Shift Drinks: Todd Bernard


Along with Theresa Chan, Todd Bernard co-owns Empire in Portland, Maine, where he also serves as Operations Manager. He is pictured here with a Margarita.

Check back in next Wednesday for a Shift Drinks interview with Chan.

Why did you select a Margarita?

I am a fan of tequila. It's fun and sweet and has a lot of elements of what I consider to be the perfect cocktail. It's very simple and very forward.

What is it about tequila that you enjoy? Does it agree with you most of the time?

Most of the time. Certainly with tequila it can go off the rails. It can have the propensity to do that. But really, tequila for me has a similar effect of a Red Bull in that it kind of fires me up. One glass of wine after work or one beer is going to put me to sleep but a margarita or a shot of tequila is good motivation to make plans for the evening.

Tequila can be a saucy temptress. It can be like, "Hey, c'mon. Let's party." And then the night is over.

"Let's play a little bit. Just one more… and another."

Am correct in believing your work with Empire to be your first full foray into the realm of food and hospitality?

Yes, though I have been around it my whole life. I was doing all of the events — weddings and corporate dinners — on Diamond and Chebeague [Islands] and I have worked at restaurants at all capacities since my first job washing dishes when I was 15. I have always been around it, but this is the first time I am involved where it is partly my own place.

Having as much experience in this arena, why is it something you decided to continue to commit to?

It's interesting. There are so many other opportunities in the world to make easier money while facing less stress. But this work is one of those things that has its own gravity and there are addicting qualities about that energy. You're always meeting new people and being introduced to different situations. There is a level of excitement about that. A few other Dim Sum places have opened in Portland but at the time we opened there was nothing else like it here. It was interesting that with all the sorts of places we had by way of restaurants, there was not a place to get this kind of food so there was something attractive about that. I was attracted to this because it felt like something Portland really needed.

Did the fact that you were opening something new make you at all nervous about how it would be received?

Of course. It is a huge commitment by way of money, time and energy. In restaurants, you have to live the project. You're ego is out there and you are putting yourself out completely. You don't want to strike out on that. There was certainly some anxiety about that, but we're confident enough. I felt pretty good about it too, with the space and the location. And being in on this with Theresa, with her background and family history, was a really good fit, so I don't think we were coming at this just hoping we would have a win. With the venue upstairs, and with a restaurant right here on Congress Street, there were already a lot of great opportunities in that equation.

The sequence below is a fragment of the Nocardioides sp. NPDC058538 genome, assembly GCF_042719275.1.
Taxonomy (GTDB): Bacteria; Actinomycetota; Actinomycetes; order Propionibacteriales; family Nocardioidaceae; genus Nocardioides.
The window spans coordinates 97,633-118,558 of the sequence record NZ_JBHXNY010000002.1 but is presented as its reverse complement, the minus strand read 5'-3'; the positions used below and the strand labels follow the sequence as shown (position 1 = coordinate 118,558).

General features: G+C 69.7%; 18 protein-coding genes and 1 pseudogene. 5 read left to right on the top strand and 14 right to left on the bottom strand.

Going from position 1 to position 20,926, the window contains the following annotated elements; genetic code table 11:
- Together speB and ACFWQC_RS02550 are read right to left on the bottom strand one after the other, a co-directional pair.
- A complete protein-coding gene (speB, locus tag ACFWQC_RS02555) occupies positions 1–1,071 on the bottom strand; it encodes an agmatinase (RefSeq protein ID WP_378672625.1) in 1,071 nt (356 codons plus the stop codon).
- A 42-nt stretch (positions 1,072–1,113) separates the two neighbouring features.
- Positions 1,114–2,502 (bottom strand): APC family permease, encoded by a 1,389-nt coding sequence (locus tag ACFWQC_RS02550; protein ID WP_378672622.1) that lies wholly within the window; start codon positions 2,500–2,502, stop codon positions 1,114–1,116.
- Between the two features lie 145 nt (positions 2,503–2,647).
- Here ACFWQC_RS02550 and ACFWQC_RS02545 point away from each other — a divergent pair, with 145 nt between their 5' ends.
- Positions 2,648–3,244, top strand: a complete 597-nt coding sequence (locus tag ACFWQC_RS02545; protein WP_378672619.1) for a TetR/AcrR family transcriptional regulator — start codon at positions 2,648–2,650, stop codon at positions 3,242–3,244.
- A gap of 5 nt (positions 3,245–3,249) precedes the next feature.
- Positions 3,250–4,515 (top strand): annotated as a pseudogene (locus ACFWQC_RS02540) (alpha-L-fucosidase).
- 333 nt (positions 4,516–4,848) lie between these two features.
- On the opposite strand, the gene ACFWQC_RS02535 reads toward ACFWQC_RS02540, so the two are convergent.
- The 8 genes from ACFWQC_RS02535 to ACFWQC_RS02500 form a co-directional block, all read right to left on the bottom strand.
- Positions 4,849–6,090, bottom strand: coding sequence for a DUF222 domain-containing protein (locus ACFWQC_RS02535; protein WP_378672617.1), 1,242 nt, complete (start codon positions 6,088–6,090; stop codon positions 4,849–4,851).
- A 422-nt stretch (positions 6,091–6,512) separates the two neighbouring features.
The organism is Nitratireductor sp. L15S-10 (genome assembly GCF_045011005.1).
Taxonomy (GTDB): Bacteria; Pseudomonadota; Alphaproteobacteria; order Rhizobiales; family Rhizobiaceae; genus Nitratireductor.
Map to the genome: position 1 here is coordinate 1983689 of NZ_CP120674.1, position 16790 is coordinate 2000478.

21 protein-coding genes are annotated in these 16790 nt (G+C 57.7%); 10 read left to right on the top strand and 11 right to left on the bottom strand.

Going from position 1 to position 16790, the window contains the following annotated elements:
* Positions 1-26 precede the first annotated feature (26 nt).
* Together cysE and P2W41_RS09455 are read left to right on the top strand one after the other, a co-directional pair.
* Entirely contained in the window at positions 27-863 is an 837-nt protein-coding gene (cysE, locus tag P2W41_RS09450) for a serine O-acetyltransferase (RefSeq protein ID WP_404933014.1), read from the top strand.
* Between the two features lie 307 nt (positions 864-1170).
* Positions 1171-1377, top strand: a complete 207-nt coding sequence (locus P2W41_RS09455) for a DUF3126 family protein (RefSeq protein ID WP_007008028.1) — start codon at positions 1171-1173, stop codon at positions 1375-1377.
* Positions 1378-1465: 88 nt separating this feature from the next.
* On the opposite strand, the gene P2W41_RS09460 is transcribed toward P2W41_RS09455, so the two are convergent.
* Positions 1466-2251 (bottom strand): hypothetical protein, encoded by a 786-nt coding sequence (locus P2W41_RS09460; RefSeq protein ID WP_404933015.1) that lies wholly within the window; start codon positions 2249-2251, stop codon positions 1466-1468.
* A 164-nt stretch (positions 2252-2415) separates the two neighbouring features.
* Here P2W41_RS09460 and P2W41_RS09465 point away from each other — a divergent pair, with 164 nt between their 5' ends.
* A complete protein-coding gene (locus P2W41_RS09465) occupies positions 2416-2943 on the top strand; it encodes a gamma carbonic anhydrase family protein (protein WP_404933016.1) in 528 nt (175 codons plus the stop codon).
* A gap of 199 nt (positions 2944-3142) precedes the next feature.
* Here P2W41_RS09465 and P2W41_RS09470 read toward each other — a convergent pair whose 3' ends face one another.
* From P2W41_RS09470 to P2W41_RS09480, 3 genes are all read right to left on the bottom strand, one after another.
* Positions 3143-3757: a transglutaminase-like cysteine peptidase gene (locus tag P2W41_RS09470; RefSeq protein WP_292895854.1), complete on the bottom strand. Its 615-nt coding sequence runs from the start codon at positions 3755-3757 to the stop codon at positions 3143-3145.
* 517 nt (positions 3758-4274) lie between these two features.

Part of what you do—and what so many in your position in the industry do—is about making yourself vulnerable and putting you and your team out there. More than ever before there are so many outlets for people to comment on and have opinions about what you do. How do you weather that?

Some of the things people take issue with, and the energy they put into expressing those issues, continue to be surprising. But since 2000 I have been putting myself out there in various ways to be critiqued or criticized. I have a pretty thick skin around it. I used to do these high end weddings on Diamond Island and you have to have thick skin for that stuff. But I also appreciate that feedback when it is thoughtful and it's part of the conversation. Some of the feedback we get is really balanced and we consider it when thinking about improving this place or we may incorporate it into future ideas.

For me, it's written into the business plan that you're not going to make everyone happy. There are going to be people with issues, either personal or professional, and that's just a part of it. It doesn't, though, outweigh the excitement of it. Of course if you catch me on the wrong day, it feels like bullshit, but that's just part of the game. When you've been at it long enough, you just let it roll off you and don't really give a shit.

NOTE: This interview originally ran in October of 2014.